Rhizome A Multi Media Dance Performance
December 8 - 9 2010, Urbana, IL. Created and Performed by Hallie Aldrich
Developed through an inter-disciplinary dialogue between myself and Michael Peters, professor of Education Policy at University of Illinois, Urbana-Champaign.
Costume Hallie Aldrich
Choreography Hallie Aldrich
Electronics Design Hallie Aldrich
Electronics Supervisor Ken Beck
Graphic Design (front) Liza Donovan
Isadora Programming Hallie Aldrich
Research Supervisor Kate Kuper
Sculpture and Installation Hallie Aldrich
Sound Arrangement Hallie Aldrich
Sounds Source Freesound Project
Performance Hallie Aldrich
Videography Daniel Bruttig, Chantelle Hougland
Costume Andrea Bourk
This project is a work in progress with interactive programming between sound, set, video, and dancer. It is a site-generated piece that deconstructs the spaces of dance using ideas of intimacy and anonymity within public and private realms.
My aim at the outset of this course was to make interactivity happen in a multi-media project. Atypically, I decided to take on the duties of programming and set-building myself. This process generated a sound-set-dance-scape. At the outset, I had the idea of making a moving sculpture. Miraculously, after many hours of construction, problem-solving, and one minor electronic melt down, this idea became a reality.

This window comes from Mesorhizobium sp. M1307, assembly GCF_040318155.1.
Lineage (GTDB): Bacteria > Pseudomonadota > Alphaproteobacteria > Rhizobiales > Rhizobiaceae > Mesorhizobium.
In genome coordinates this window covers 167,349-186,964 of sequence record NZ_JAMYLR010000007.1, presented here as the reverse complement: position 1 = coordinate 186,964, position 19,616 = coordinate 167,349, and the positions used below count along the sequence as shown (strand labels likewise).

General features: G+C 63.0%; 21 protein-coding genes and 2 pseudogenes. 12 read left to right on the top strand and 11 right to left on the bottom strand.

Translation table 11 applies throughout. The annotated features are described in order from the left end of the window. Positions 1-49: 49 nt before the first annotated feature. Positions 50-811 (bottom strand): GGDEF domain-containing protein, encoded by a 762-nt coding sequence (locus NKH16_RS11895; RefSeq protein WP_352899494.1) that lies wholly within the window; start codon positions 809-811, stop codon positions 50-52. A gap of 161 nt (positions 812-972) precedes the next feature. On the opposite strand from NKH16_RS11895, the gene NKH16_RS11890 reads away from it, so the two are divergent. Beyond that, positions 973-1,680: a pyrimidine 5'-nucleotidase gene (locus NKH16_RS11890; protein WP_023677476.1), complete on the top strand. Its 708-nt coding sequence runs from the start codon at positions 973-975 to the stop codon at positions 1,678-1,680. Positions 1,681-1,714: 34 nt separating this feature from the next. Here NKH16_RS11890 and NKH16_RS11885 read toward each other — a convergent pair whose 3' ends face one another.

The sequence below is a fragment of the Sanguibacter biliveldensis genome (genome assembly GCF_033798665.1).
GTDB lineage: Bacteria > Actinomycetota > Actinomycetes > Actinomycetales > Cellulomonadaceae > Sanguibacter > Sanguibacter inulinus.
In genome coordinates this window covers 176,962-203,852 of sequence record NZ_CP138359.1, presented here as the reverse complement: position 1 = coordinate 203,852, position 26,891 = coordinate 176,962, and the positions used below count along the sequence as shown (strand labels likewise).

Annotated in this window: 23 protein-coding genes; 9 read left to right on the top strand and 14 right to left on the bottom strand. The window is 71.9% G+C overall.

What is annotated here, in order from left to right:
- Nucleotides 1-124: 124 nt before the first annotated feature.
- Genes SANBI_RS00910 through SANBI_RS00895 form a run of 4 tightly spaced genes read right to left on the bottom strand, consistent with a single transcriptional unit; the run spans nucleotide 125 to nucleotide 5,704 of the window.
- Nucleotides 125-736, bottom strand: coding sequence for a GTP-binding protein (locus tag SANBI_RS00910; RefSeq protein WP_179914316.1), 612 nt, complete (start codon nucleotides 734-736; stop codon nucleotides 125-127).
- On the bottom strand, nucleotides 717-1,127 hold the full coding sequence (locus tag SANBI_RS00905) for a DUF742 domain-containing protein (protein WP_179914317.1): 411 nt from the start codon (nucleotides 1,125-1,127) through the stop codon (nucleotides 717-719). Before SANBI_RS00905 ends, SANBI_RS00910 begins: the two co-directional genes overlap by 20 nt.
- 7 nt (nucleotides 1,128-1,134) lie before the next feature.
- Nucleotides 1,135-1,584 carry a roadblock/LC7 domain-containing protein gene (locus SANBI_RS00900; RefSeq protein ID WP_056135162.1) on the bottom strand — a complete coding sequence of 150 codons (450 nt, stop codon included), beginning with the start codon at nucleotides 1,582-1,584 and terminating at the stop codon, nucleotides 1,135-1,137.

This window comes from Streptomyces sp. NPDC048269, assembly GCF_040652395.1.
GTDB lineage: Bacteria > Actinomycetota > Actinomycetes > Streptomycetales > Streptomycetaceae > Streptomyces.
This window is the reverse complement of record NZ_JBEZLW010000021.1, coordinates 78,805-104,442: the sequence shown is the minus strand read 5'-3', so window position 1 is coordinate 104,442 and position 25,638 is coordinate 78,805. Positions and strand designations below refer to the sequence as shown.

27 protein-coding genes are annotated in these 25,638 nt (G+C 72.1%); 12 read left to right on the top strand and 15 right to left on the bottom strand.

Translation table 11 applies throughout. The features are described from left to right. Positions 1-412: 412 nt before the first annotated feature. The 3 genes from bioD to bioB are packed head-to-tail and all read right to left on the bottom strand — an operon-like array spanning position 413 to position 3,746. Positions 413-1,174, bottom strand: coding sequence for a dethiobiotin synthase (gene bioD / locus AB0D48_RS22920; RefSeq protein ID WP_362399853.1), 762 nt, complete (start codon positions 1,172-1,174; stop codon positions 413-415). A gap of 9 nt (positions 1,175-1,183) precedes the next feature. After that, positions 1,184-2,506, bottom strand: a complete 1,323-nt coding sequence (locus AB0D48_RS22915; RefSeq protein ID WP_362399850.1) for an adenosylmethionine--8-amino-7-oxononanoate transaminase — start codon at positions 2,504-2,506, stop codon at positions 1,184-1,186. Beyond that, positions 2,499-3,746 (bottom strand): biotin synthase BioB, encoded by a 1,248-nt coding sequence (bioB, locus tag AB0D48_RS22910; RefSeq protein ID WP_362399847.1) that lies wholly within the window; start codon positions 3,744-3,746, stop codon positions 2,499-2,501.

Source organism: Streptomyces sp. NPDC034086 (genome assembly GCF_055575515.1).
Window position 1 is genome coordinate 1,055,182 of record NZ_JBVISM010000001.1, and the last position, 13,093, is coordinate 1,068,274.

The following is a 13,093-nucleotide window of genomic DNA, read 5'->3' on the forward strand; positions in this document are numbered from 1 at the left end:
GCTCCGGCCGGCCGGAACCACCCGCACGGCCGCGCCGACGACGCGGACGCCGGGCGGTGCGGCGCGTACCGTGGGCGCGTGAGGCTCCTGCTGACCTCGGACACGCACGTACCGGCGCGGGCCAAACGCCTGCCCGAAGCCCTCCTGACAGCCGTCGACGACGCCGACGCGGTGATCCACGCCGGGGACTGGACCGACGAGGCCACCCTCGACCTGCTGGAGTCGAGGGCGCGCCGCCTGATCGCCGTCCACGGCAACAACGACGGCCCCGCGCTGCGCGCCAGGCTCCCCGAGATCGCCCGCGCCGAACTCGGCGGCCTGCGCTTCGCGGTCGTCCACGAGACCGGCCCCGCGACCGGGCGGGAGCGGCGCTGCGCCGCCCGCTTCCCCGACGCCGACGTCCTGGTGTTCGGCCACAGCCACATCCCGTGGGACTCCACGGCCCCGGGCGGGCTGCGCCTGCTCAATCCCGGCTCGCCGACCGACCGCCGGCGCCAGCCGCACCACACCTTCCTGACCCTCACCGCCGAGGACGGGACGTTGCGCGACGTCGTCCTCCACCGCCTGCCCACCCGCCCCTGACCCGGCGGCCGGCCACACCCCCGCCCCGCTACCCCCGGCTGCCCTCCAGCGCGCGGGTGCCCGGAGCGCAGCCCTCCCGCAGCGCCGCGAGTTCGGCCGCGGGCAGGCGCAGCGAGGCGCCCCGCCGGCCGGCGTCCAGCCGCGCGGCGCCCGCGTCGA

My process-driven methods of inquiry allowed me to study the sculpture’s relationship to the space and the dance. Originally, I saw Rhizome fitting into a very open space—the sculpture, video, and dance placed far apart, thus allowing public autonomy and anonymity to become the focus. When I decided to use my small and intimate apartment studio, I adjusted focus to aim at private machinations of autonomy and anonymity. This adaptation became a discovery—I found that the work can live in both situations (a small stage or a large gallery) and retain its relationship to public and private worlds.
The creative process generated the thought, "I'm afraid of my mind, I'm afraid it will separate me from belonging." In Rhizome, this thought becomes a physical relationship to space: it extends through miles of ground; it starts in one place, travels invisibly, and recurs or reverberates in another place; it inhabits the space within me and lives in my actions; it starts in a small body, but affects large spaces, multiple objects. I’m still investigating the physicality, the body’s relationships to this idea.
This piece is part of a cross-disciplinary, literary dialogue/article, a collaboration on the philosophy of dance generated by Michael Peters, professor in Educational Policy Studies and myself. Initially, We simply allied under the idea of rhizomatic dance, and went about our inquiries separately. In his initial draft, Peters writes, “The rhizomic approach to culture and history is to resist its narrativizing tendencies and to present them as a map, assemblages with no specific origin or genesis…. Deleuze and Guattari calls the rhizome ‘an image of thought’ which can be used as a mode of knowledge and a model for society that does not rely on any structural or generative model of linguistics or psychoanalysis.” His draft brings up many parallels to this piece. I look forward to collaboratively uncovering the multiple intersections between rhizomatic thought, this piece, and dance philosophy.
Other topics of relevance to this piece include: visual imagery, feminism, personal history, control and freedom, theatrical uses of interactivity. The topics were brought up by audience members in a discussion after the first night’s performance.